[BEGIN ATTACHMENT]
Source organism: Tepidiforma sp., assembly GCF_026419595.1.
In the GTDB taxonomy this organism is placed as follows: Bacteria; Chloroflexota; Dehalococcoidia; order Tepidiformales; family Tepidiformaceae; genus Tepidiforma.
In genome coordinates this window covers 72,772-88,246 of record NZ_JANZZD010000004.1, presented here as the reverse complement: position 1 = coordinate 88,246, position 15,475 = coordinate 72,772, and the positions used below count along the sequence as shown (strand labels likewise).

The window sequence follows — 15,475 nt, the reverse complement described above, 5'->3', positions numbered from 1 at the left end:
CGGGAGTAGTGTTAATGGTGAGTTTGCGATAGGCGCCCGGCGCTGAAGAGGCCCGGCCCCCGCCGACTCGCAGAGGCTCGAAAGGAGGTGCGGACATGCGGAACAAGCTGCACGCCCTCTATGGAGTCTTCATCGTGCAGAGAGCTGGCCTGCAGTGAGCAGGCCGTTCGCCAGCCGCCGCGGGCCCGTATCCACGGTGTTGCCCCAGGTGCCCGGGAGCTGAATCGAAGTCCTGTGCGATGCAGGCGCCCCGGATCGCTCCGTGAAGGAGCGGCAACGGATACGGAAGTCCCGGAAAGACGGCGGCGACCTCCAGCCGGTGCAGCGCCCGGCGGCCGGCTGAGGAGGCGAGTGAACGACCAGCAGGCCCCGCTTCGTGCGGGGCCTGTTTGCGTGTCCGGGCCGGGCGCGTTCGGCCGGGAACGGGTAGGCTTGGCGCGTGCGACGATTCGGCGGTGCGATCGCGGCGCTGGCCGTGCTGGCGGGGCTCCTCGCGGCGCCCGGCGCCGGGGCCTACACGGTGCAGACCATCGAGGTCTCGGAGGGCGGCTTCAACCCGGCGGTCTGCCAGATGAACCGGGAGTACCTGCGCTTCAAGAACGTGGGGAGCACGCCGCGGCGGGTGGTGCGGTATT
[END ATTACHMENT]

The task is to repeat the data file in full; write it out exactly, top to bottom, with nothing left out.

Source organism: Tepidiforma sp., assembly GCF_026419595.1.
In the GTDB taxonomy this organism is placed as follows: Bacteria; Chloroflexota; Dehalococcoidia; order Tepidiformales; family Tepidiformaceae; genus Tepidiforma.
In genome coordinates this window covers 72,772-88,246 of record NZ_JANZZD010000004.1, presented here as the reverse complement: position 1 = coordinate 88,246, position 15,475 = coordinate 72,772, and the positions used below count along the sequence as shown (strand labels likewise).

The window sequence follows — 15,475 nt, the reverse complement described above, 5'->3', positions numbered from 1 at the left end:
CGGGAGTAGTGTTAATGGTGAGTTTGCGATAGGCGCCCGGCGCTGAAGAGGCCCGGCCCCCGCCGACTCGCAGAGGCTCGAAAGGAGGTGCGGACATGCGGAACAAGCTGCACGCCCTCTATGGAGTCTTCATCGTGCAGAGAGCTGGCCTGCAGTGAGCAGGCCGTTCGCCAGCCGCCGCGGGCCCGTATCCACGGTGTTGCCCCAGGTGCCCGGGAGCTGAATCGAAGTCCTGTGCGATGCAGGCGCCCCGGATCGCTCCGTGAAGGAGCGGCAACGGATACGGAAGTCCCGGAAAGACGGCGGCGACCTCCAGCCGGTGCAGCGCCCGGCGGCCGGCTGAGGAGGCGAGTGAACGACCAGCAGGCCCCGCTTCGTGCGGGGCCTGTTTGCGTGTCCGGGCCGGGCGCGTTCGGCCGGGAACGGGTAGGCTTGGCGCGTGCGACGATTCGGCGGTGCGATCGCGGCGCTGGCCGTGCTGGCGGGGCTCCTCGCGGCGCCCGGCGCCGGGGCCTACACGGTGCAGACCATCGAGGTCTCGGAGGGCGGCTTCAACCCGGCGGTCTGCCAGATGAACCGGGAGTACCTGCGCTTCAAGAACGTGGGGAGCACGCCGCGGCGGGTGGTGCGGTATT